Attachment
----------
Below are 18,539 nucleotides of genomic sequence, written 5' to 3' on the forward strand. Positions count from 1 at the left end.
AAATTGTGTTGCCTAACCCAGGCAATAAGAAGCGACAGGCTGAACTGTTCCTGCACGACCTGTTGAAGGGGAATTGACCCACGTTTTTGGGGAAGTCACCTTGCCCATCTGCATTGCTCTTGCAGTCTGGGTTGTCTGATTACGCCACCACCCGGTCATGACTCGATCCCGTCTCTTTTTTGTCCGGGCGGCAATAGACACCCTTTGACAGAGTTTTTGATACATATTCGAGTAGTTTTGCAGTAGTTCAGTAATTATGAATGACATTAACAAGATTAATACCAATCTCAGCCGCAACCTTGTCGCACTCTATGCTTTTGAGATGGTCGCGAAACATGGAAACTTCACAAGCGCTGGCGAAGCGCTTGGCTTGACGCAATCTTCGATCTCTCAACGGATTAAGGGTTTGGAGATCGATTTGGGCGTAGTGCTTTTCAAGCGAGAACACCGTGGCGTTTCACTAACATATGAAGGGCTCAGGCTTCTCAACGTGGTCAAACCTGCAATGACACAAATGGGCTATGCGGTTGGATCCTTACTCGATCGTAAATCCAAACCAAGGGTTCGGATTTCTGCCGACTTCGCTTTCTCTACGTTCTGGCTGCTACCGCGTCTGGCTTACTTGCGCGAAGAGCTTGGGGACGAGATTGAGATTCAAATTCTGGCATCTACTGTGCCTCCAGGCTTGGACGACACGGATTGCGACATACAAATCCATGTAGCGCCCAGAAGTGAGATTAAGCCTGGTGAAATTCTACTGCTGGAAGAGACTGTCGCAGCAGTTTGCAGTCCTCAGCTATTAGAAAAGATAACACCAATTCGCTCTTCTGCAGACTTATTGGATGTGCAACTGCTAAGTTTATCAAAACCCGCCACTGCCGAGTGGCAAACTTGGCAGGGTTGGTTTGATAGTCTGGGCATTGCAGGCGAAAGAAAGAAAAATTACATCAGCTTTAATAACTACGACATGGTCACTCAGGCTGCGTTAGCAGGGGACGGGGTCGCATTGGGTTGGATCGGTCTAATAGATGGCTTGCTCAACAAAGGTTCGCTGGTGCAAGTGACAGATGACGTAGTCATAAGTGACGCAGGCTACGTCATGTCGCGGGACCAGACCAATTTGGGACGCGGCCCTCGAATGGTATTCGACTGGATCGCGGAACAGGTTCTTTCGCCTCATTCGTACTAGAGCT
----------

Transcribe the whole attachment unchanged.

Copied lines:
Below are 18,539 nucleotides of genomic sequence, written 5' to 3' on the forward strand. Positions count from 1 at the left end.
AAATTGTGTTGCCTAACCCAGGCAATAAGAAGCGACAGGCTGAACTGTTCCTGCACGACCTGTTGAAGGGGAATTGACCCACGTTTTTGGGGAAGTCACCTTGCCCATCTGCATTGCTCTTGCAGTCTGGGTTGTCTGATTACGCCACCACCCGGTCATGACTCGATCCCGTCTCTTTTTTGTCCGGGCGGCAATAGACACCCTTTGACAGAGTTTTTGATACATATTCGAGTAGTTTTGCAGTAGTTCAGTAATTATGAATGACATTAACAAGATTAATACCAATCTCAGCCGCAACCTTGTCGCACTCTATGCTTTTGAGATGGTCGCGAAACATGGAAACTTCACAAGCGCTGGCGAAGCGCTTGGCTTGACGCAATCTTCGATCTCTCAACGGATTAAGGGTTTGGAGATCGATTTGGGCGTAGTGCTTTTCAAGCGAGAACACCGTGGCGTTTCACTAACATATGAAGGGCTCAGGCTTCTCAACGTGGTCAAACCTGCAATGACACAAATGGGCTATGCGGTTGGATCCTTACTCGATCGTAAATCCAAACCAAGGGTTCGGATTTCTGCCGACTTCGCTTTCTCTACGTTCTGGCTGCTACCGCGTCTGGCTTACTTGCGCGAAGAGCTTGGGGACGAGATTGAGATTCAAATTCTGGCATCTACTGTGCCTCCAGGCTTGGACGACACGGATTGCGACATACAAATCCATGTAGCGCCCAGAAGTGAGATTAAGCCTGGTGAAATTCTACTGCTGGAAGAGACTGTCGCAGCAGTTTGCAGTCCTCAGCTATTAGAAAAGATAACACCAATTCGCTCTTCTGCAGACTTATTGGATGTGCAACTGCTAAGTTTATCAAAACCCGCCACTGCCGAGTGGCAAACTTGGCAGGGTTGGTTTGATAGTCTGGGCATTGCAGGCGAAAGAAAGAAAAATTACATCAGCTTTAATAACTACGACATGGTCACTCAGGCTGCGTTAGCAGGGGACGGGGTCGCATTGGGTTGGATCGGTCTAATAGATGGCTTGCTCAACAAAGGTTCGCTGGTGCAAGTGACAGATGACGTAGTCATAAGTGACGCAGGCTACGTCATGTCGCGGGACCAGACCAATTTGGGACGCGGCCCTCGAATGGTATTCGACTGGATCGCGGAACAGGTTCTTTCGCCTCATTCGTACTAGAGCT